He also used and perfected a great deal of the techniques he learnt from Dingiswayo. For example, one of the reasons why Shaka’s army was so good on the battlefield was because of a battle formation known as the “horns of the buffalo” or the “horns of the beat”. This battle formation allowed Shaka to divide his army into four sections: two flanks, the base and then a reserve force.

In addition to the above, Shaka was known for drilling his soldiers and arming them with improved battle gear. Most famous of those equipment was the assegais, a modified spear that was made in such a way that it allowed the holder to engage in close battle. The long blade of the spear proved to be a real game changer for the Zulu warriors.

King Shaka transformed the Zulu tribe, which was one of the smallest at the time that he became chief, to the most powerful kingdom in southeastern Africa. His army could boast of close to 50,000 soldiers, from a meager 1500 when he became chief.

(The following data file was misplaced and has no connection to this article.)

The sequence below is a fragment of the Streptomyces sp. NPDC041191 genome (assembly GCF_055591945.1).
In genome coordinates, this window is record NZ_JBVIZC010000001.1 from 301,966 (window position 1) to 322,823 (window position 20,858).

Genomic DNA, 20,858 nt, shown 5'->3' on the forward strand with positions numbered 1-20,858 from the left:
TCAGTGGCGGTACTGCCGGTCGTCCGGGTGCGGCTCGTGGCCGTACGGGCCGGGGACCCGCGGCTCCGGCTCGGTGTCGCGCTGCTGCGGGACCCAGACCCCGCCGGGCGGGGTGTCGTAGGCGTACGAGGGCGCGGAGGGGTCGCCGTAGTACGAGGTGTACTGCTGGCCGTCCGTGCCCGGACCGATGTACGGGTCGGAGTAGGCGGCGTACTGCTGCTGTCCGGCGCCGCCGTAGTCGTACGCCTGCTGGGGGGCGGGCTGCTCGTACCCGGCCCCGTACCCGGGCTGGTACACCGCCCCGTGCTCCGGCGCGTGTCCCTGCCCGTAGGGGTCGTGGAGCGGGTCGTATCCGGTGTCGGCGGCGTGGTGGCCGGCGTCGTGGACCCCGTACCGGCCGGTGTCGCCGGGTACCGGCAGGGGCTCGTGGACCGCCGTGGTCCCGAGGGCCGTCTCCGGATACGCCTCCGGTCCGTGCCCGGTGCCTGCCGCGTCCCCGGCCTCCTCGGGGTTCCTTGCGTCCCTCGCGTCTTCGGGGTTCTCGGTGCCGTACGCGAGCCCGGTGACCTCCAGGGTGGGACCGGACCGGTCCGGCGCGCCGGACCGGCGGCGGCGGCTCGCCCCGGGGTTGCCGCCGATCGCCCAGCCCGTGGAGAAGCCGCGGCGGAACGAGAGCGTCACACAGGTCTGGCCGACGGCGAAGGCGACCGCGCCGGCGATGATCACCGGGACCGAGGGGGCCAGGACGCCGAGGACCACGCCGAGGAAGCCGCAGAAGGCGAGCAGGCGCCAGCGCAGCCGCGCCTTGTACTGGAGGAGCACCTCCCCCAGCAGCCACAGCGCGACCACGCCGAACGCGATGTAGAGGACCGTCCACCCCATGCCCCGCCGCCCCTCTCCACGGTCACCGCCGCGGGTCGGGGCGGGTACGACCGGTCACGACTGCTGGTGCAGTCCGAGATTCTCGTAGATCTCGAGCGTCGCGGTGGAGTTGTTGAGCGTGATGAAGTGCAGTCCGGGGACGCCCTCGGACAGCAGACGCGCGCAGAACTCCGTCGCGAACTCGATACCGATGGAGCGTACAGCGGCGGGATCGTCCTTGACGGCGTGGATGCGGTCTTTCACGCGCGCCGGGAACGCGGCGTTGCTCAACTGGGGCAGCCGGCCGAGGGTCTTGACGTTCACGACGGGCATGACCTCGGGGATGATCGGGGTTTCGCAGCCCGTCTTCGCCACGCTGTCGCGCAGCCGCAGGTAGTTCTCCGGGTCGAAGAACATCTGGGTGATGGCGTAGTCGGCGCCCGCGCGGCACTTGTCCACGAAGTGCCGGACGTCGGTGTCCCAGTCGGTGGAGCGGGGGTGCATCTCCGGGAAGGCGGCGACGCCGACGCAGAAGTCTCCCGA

Did you know: Shaka Zulu banned all young men from marrying until they had distinguished themselves well enough on the field of battle?

A brutal king

Shaka’s name makes huge wave in annals of history primarily because of his military innovation and tactics on the battlefield. He was perhaps one of the greatest in African history. However, what often gets left out in the recount of his story are the atrocities that he and his mighty Zulu warriors perpetrated for years. His numerous conquests often involved huge massacres, sometimes entire villages got razed down to the ground. There was hardly any chiefdom that could go toe to toe with his Zulu Kingdom.

Historians often hold him responsible for beginning the Mfecane (i.e. the crushing), a term used to describe the humanitarian disaster that followed in the aftermath of Shaka’s conquests. Several thousands of people in southeastern Africa were displaced, many of them scattering into places as far as modern-day Tanzania and Zambia. Many of those people died on those journeys. To make matters worse, Shaka Zulu’s conquests coincided with a severe drought that tore through the region in the first few decades of the 19th century. Starvation was so rife that those lucky enough not to die during the Zulu raids had to resort to cannibalism.